“YOU HAVE TO RUN A BUSINESS, BUT YOU WANT TO BE FRIENDS WITH YOUR ARTISTS. IT’S TRICKY.”
Balancing the business and the emotional connection you have with the artists, I still find difficult. I expect every single person who runs an independent record label feels the same way. We have to run a business, but we all want to be friends with our artists. It’s tricky and emotionally draining.
What’s been the biggest thing you’ve learnt running a label?
The one thing I never did in distribution was get involved with the touring of artists. And in all of my time in music, I’d never really done A&R; I’d never looked at music in the way an A&R person would do. Having that responsibility for the core creative process, and the artist wanting your opinion. Not just, ‘Do you like it? Yeah? Let’s have a beer,’ but proper constructive opinions. That’s been the major leap.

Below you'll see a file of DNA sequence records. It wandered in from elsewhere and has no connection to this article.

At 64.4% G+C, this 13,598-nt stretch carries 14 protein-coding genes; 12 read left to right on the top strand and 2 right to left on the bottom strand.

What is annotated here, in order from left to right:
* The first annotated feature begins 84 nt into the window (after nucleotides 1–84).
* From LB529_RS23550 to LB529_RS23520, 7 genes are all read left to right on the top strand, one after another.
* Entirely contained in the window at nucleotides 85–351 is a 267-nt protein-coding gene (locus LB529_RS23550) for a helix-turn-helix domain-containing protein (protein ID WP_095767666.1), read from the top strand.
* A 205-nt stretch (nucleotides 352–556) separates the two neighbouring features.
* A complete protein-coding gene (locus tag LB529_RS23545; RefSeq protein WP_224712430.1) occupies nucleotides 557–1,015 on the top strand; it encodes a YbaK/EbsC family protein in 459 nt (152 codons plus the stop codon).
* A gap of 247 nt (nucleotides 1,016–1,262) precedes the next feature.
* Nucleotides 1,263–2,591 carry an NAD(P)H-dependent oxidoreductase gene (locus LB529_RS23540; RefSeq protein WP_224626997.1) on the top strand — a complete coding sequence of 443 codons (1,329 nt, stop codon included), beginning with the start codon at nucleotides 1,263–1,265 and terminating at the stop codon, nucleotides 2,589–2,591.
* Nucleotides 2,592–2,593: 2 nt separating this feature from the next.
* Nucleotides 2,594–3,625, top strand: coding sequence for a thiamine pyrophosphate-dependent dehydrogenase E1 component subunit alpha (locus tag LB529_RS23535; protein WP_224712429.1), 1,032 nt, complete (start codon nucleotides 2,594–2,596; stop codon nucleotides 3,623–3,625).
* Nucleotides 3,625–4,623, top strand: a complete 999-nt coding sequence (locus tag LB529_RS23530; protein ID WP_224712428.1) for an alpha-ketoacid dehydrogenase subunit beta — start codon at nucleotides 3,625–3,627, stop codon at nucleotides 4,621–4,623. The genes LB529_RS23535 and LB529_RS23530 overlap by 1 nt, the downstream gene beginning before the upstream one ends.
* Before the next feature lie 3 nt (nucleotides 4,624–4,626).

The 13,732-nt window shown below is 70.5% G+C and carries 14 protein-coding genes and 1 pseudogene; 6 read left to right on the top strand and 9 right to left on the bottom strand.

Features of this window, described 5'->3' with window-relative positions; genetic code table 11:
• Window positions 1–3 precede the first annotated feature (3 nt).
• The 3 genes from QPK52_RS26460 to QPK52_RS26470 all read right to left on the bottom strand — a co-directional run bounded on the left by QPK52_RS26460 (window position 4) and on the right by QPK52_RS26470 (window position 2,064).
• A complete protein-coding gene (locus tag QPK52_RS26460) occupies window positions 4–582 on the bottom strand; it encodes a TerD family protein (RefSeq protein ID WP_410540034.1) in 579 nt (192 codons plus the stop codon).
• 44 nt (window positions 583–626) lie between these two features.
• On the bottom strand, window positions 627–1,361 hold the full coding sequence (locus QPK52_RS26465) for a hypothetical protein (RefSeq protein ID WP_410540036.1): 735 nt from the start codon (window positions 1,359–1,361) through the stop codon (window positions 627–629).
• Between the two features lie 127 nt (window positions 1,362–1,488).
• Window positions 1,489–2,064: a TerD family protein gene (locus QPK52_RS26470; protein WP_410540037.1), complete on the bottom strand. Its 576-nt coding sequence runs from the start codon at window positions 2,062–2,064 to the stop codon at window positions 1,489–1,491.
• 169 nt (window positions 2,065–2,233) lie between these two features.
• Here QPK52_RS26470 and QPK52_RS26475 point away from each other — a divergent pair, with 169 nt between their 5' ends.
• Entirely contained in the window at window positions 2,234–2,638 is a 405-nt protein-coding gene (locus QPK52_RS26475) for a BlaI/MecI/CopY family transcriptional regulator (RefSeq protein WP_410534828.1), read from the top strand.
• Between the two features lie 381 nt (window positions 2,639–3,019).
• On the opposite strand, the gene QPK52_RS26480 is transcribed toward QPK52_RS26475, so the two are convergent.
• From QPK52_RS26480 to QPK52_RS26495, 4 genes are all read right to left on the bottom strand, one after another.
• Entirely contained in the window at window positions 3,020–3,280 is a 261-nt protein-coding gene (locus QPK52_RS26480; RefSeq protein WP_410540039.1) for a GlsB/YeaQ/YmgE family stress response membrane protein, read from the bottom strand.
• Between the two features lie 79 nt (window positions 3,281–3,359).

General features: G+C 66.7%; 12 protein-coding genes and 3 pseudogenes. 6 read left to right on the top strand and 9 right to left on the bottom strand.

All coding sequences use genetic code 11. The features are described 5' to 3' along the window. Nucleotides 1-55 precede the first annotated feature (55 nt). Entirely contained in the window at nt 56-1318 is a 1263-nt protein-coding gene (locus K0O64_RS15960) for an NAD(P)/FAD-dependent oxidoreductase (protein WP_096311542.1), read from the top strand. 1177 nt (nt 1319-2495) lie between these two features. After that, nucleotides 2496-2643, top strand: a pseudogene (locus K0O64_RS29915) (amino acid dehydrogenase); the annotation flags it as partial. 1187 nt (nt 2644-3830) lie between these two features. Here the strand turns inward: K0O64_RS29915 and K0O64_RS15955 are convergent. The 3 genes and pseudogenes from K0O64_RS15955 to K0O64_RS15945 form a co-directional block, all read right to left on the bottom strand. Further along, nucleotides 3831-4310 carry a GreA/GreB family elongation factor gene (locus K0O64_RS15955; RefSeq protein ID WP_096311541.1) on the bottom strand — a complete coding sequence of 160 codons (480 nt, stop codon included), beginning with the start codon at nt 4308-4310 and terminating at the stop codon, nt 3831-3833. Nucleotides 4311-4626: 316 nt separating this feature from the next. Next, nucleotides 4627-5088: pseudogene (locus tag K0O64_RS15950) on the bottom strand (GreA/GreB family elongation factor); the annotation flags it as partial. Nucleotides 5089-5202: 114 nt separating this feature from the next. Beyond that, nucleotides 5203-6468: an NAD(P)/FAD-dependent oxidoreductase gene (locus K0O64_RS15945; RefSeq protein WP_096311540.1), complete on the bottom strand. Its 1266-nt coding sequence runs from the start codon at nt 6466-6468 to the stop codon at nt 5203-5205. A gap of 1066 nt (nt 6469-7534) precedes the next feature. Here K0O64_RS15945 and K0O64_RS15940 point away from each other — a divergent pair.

Being that close to the artist, actually wanting to know what you think. And occasionally you don’t, or you feel differently to the artist. That’s been a very interesting journey. It’s one I’ll probably never master.
So you believe that artists need A&R people?
Some do, some don’t. Artists actually like having a good A&R person. They’re lonely. Managers have now taken up a lot of that role, and artists have become more self-sufficient as a result. It’s like anything though, if you’re too close to something you need a second opinion.
Having one or two people to bounce ideas off is important to everybody. If you can accept criticism and input as an artist, you’ll make a better record.
There are good managers and not-so-good managers. Does that influence your decision to sign an act or not?